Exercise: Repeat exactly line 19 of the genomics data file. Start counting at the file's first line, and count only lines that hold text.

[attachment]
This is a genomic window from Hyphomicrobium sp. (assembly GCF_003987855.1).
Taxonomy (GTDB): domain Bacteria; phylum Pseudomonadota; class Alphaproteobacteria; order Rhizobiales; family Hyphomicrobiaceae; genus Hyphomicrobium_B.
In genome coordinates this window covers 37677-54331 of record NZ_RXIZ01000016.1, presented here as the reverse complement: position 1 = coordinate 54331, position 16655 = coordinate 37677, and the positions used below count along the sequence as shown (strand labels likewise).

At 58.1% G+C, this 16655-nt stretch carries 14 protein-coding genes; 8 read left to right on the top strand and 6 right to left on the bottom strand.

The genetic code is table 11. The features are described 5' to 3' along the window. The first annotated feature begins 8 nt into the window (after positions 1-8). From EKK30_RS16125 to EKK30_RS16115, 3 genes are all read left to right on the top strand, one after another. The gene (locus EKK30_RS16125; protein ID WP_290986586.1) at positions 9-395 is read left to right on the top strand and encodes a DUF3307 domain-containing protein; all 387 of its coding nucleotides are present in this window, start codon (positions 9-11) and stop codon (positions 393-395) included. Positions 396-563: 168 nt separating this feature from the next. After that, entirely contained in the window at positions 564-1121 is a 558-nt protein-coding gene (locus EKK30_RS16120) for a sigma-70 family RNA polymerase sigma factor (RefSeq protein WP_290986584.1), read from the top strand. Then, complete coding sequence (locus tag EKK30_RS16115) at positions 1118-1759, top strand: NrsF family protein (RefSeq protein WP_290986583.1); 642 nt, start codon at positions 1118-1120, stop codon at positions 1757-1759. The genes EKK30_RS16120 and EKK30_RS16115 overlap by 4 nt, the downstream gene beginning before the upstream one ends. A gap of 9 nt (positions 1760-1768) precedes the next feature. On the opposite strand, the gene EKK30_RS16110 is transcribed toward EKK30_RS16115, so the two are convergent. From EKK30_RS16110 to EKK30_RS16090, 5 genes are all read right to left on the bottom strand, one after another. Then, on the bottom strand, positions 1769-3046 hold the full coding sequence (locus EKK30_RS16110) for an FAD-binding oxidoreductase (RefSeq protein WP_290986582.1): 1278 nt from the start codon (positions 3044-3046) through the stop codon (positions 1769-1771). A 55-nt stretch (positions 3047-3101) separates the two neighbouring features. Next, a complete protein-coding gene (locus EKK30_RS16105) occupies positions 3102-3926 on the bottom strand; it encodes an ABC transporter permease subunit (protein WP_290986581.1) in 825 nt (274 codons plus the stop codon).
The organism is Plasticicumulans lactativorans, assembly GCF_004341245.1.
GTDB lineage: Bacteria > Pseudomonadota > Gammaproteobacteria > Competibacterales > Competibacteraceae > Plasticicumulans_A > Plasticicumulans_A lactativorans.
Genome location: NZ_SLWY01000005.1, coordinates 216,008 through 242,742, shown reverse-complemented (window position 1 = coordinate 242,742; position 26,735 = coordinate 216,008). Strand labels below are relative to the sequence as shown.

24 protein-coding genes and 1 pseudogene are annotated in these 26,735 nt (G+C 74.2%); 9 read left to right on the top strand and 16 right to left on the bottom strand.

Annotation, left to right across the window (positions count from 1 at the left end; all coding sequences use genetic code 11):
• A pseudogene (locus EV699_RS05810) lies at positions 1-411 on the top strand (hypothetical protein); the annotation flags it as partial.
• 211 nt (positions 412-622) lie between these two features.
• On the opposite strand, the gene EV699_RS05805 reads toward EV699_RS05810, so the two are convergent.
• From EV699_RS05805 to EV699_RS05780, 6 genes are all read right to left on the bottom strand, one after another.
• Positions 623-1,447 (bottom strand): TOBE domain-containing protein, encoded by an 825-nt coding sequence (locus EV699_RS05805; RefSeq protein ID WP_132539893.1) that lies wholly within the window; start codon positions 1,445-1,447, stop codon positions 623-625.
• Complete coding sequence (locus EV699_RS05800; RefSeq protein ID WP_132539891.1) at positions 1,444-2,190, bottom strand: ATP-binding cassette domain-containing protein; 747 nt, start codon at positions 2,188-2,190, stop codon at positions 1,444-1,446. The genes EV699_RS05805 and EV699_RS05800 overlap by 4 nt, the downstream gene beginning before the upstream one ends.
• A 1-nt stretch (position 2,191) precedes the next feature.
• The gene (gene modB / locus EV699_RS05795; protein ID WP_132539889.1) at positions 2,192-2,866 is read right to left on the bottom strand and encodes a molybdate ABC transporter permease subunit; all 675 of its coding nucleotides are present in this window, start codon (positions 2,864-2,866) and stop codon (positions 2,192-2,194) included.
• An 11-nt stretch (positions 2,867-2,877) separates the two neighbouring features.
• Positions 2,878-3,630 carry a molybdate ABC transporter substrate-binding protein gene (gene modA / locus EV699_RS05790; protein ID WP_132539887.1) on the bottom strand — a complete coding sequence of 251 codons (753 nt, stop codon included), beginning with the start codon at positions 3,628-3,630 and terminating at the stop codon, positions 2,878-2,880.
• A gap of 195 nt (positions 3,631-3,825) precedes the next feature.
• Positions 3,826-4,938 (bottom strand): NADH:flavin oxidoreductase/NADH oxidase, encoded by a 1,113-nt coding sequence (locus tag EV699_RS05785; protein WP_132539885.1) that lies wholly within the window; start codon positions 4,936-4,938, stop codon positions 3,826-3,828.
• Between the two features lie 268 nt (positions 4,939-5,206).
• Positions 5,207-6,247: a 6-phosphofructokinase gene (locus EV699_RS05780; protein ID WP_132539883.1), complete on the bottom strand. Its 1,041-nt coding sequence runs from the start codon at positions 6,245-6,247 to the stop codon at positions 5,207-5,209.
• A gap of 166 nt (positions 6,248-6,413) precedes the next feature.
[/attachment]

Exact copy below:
• An 11-nt stretch (positions 2,867-2,877) separates the two neighbouring features.